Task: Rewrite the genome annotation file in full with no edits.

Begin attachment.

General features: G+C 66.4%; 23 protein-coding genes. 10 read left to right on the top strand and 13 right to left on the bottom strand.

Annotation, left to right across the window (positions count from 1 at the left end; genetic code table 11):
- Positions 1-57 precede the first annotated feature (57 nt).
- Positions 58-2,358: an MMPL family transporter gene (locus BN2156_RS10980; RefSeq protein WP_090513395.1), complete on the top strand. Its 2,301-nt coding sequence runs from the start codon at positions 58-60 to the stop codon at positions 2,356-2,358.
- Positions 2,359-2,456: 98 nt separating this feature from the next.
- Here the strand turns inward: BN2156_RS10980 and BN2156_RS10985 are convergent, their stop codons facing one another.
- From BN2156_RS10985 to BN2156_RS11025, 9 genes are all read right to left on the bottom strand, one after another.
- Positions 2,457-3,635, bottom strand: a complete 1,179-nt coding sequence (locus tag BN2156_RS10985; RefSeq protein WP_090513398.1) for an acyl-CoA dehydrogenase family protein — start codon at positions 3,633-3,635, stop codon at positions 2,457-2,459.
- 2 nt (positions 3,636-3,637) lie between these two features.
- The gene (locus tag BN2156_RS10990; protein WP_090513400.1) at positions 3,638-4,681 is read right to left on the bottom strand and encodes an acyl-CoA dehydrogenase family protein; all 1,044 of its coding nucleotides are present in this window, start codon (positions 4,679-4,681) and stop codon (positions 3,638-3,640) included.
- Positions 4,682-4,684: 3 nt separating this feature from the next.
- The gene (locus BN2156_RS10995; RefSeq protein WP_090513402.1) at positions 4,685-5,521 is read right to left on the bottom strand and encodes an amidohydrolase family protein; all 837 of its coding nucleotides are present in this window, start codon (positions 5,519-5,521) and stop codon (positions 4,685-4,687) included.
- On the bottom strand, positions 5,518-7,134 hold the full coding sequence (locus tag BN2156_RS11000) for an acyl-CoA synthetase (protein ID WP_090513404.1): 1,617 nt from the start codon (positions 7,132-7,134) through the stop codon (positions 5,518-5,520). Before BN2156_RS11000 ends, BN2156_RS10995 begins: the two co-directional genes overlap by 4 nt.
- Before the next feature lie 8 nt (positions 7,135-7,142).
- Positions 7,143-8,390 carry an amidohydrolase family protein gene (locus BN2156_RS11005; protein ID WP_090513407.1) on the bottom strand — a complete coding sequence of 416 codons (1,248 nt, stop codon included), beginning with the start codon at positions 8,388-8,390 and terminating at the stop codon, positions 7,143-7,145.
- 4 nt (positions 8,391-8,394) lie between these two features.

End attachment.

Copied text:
General features: G+C 66.4%; 23 protein-coding genes. 10 read left to right on the top strand and 13 right to left on the bottom strand.

Annotation, left to right across the window (positions count from 1 at the left end; genetic code table 11):
- Positions 1-57 precede the first annotated feature (57 nt).
- Positions 58-2,358: an MMPL family transporter gene (locus BN2156_RS10980; RefSeq protein WP_090513395.1), complete on the top strand. Its 2,301-nt coding sequence runs from the start codon at positions 58-60 to the stop codon at positions 2,356-2,358.
- Positions 2,359-2,456: 98 nt separating this feature from the next.
- Here the strand turns inward: BN2156_RS10980 and BN2156_RS10985 are convergent, their stop codons facing one another.
- From BN2156_RS10985 to BN2156_RS11025, 9 genes are all read right to left on the bottom strand, one after another.
- Positions 2,457-3,635, bottom strand: a complete 1,179-nt coding sequence (locus tag BN2156_RS10985; RefSeq protein WP_090513398.1) for an acyl-CoA dehydrogenase family protein — start codon at positions 3,633-3,635, stop codon at positions 2,457-2,459.
- 2 nt (positions 3,636-3,637) lie between these two features.
- The gene (locus tag BN2156_RS10990; protein WP_090513400.1) at positions 3,638-4,681 is read right to left on the bottom strand and encodes an acyl-CoA dehydrogenase family protein; all 1,044 of its coding nucleotides are present in this window, start codon (positions 4,679-4,681) and stop codon (positions 3,638-3,640) included.
- Positions 4,682-4,684: 3 nt separating this feature from the next.
- The gene (locus BN2156_RS10995; RefSeq protein WP_090513402.1) at positions 4,685-5,521 is read right to left on the bottom strand and encodes an amidohydrolase family protein; all 837 of its coding nucleotides are present in this window, start codon (positions 5,519-5,521) and stop codon (positions 4,685-4,687) included.
- On the bottom strand, positions 5,518-7,134 hold the full coding sequence (locus tag BN2156_RS11000) for an acyl-CoA synthetase (protein ID WP_090513404.1): 1,617 nt from the start codon (positions 7,132-7,134) through the stop codon (positions 5,518-5,520). Before BN2156_RS11000 ends, BN2156_RS10995 begins: the two co-directional genes overlap by 4 nt.
- Before the next feature lie 8 nt (positions 7,135-7,142).
- Positions 7,143-8,390 carry an amidohydrolase family protein gene (locus BN2156_RS11005; protein ID WP_090513407.1) on the bottom strand — a complete coding sequence of 416 codons (1,248 nt, stop codon included), beginning with the start codon at positions 8,388-8,390 and terminating at the stop codon, positions 7,143-7,145.
- 4 nt (positions 8,391-8,394) lie between these two features.